Kadasiddheshwara Temple - Pattadakal

On the walls on the outside of the Kada Siddheshwara you find images of half Shiva and half Parvati (Ardhanarishivara), to the west you have half Shiva and half Vishnu (Harihara) and to the south you have Lakulisha.

Galaganatha Temple

To the east of the Jambulisngeshwara you find the Galagantha temple. This temple is, supposedly, from the 8th century according to the ASI (Archeological Survey of India).  This is made in the rekha-nagara style. This has a vestibule and a linga within the sanctum of the temple. Nandi is seated facing the temple.

The pradriskhana patha proves that this tradition was established in the 7th or the 8th century. There are a number of mandapas that were used for functions. There is also a mukha mantapa. You find only the foundation of this. The mantapa entrance is flanked by the river goddesses Yamuna and the Ganga.

Most of this temple is in ruins except the southern part that shows Shiva with eight-arms killing Andhaka, the demon, wearing a skull garland.

Jambulingeshwara Temple

The Jambulinga or the Jambulingeshwara temple is a small temple and supposedly belongs to the 7th or the early 8th century. This temple is constructed around a garbha griha that is square shaped. The outer walls of this temple have linteled niches with frames that are decorated with mythical makras and Hamsa. There are images of Vishnu inside these frames on the north. To the west you find Surya (The Sun God) and to the south you find Lakulisha. This temple has experimented with the sukanasa projections in the front from the shikara. Facing east, this temple greets the sunrise. The Nandi is on a platform but is in ruins at present. Nataraja, the dancing Shiva with Parvati, along with Nandi on the side is preserved on the frontal arch.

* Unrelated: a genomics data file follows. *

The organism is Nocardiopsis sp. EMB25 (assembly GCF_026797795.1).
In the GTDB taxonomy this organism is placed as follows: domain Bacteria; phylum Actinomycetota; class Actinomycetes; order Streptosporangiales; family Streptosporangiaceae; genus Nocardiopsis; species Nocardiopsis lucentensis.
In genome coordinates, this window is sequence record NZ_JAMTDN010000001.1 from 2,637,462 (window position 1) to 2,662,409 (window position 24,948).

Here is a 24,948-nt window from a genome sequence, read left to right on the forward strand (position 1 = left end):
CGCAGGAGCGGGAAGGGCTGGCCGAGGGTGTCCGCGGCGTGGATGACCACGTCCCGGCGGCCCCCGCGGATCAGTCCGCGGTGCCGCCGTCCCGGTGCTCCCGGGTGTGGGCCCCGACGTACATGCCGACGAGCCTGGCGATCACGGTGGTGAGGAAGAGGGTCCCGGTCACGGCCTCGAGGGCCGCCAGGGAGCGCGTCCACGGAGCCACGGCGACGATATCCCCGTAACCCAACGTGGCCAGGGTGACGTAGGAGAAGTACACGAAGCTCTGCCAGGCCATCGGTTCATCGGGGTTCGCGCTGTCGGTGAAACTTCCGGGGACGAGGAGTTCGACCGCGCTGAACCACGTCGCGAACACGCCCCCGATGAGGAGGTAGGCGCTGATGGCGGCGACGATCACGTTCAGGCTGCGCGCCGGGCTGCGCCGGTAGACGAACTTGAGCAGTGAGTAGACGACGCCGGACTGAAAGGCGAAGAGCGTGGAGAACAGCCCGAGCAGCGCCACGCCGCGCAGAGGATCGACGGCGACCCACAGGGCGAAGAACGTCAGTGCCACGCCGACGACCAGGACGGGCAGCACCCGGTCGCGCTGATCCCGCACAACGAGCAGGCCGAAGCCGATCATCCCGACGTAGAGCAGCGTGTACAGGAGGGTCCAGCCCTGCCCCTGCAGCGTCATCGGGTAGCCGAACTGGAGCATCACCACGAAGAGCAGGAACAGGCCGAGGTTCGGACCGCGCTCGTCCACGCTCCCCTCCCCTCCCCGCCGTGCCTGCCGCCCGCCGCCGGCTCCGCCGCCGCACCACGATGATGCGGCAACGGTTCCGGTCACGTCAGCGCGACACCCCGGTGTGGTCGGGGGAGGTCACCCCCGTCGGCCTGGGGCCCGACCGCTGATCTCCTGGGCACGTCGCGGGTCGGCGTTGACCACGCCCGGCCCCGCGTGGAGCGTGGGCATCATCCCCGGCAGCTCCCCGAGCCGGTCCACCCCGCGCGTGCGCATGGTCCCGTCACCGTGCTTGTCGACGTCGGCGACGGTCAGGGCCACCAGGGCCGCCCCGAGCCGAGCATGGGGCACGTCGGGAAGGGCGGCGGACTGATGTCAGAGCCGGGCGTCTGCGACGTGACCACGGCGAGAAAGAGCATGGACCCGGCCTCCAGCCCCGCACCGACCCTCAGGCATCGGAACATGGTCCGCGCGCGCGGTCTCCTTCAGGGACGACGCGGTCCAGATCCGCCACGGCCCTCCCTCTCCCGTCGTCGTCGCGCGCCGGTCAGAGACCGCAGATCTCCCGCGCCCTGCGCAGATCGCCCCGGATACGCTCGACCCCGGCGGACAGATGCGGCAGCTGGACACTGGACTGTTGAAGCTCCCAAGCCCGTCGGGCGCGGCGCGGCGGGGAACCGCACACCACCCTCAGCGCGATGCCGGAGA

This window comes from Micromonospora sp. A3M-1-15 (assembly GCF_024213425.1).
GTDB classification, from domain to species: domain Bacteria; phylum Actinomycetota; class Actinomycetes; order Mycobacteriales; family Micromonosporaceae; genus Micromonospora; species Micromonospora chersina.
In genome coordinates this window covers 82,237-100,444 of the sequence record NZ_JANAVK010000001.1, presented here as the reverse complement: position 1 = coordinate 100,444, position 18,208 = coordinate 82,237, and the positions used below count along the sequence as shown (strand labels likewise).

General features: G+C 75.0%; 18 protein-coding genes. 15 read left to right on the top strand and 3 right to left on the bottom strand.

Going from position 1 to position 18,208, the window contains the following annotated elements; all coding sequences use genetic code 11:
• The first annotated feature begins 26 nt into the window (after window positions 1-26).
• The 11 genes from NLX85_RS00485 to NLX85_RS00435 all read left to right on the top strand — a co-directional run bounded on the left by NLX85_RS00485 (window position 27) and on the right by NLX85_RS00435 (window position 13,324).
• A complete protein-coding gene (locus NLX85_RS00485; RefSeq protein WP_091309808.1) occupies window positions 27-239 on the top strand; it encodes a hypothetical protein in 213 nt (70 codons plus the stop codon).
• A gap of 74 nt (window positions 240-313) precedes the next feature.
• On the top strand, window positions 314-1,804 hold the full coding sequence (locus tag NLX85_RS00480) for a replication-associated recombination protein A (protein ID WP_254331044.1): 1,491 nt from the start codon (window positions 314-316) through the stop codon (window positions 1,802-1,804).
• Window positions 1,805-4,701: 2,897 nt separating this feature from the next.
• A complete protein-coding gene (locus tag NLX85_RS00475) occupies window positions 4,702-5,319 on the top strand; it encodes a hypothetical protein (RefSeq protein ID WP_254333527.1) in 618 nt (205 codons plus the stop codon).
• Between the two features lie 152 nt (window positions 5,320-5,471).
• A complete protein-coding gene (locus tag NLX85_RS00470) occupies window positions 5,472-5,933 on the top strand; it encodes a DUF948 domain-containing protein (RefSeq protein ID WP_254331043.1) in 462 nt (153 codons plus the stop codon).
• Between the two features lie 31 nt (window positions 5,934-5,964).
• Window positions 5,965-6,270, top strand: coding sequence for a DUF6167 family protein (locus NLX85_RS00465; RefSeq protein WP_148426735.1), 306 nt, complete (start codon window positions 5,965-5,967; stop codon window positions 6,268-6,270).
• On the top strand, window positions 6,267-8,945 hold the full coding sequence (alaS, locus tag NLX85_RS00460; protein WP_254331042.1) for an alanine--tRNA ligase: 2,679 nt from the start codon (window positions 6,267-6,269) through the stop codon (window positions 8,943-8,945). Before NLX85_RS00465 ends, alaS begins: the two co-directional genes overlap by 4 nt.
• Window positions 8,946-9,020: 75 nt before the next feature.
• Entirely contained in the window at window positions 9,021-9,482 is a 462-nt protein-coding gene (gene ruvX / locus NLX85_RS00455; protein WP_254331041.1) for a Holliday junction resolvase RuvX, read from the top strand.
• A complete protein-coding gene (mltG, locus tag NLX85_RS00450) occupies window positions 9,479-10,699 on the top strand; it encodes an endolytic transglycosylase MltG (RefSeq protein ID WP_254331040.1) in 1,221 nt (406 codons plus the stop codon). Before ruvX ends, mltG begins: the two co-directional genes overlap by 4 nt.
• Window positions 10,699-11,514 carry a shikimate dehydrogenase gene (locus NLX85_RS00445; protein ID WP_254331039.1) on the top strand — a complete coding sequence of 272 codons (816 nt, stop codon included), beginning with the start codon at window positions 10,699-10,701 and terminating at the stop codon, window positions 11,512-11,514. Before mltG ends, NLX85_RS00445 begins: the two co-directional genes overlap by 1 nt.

This temple is in the rekha-nagara style. The entrance of the mandapa has three shakhas as decorations. Each of these has the puranakumbhas.

Sangameshwara Temple

This temple is also known as the Vijayeshvara temple is in the Dravida style and is large. Located in the south of the Chandrashekhara temple, this temple faces the east and dates back to 720 – 733 CE. The temple was left unfinished as the patron king, Vijayaditya expired. In the later centuries the work carried on.

Sangameshwara Temple Pattadakal

This temple is not the largest but is of imposing proportions. The east of the square layout of this temple has the layout. The pradikshana patha covers the sanctum. There is a Shiva linga inside the temple and a vestibule flanked by small shrines on each side. These shrines have carvings of Durga and Lord Ganesha. You find a seated Nandi on the east of the hall and a mandapa with sixteen pillars set in fours.

Besides the above mentioned, you can also visit the Kashivishwanatha temple, Mallikarjuna temple, Virupaksha temple, Papanatha temple, Jai Narayana Temple and more.

Best Time to Visit

The climate here is pleasant like the rest of Karnataka. You can vist this place throughout the year. You have the monsoons starting from mid-April right up to mid-September. Winter works out to be the best season. This is from October to the month of March.

Places around Pattadakal

Off Pattadakal by 25km you have Aihole and also Badami is close. These are three major centers for different styles of architecture. As this was the regional capital of the Chalukyas, it covers a wide spectrum of different buildings of that specific era. These can be simple shrines to buildings considered as ‘complex’.

At Pattadakal a dance festival is held every year at the end of January. You also have the Car Festival in March every year at Pattadakal. In March-April you have the Mallikarjuna Teple Festival. For all those who want to enjoy these festivals, you can plan your visit to Pattadakal accordingly.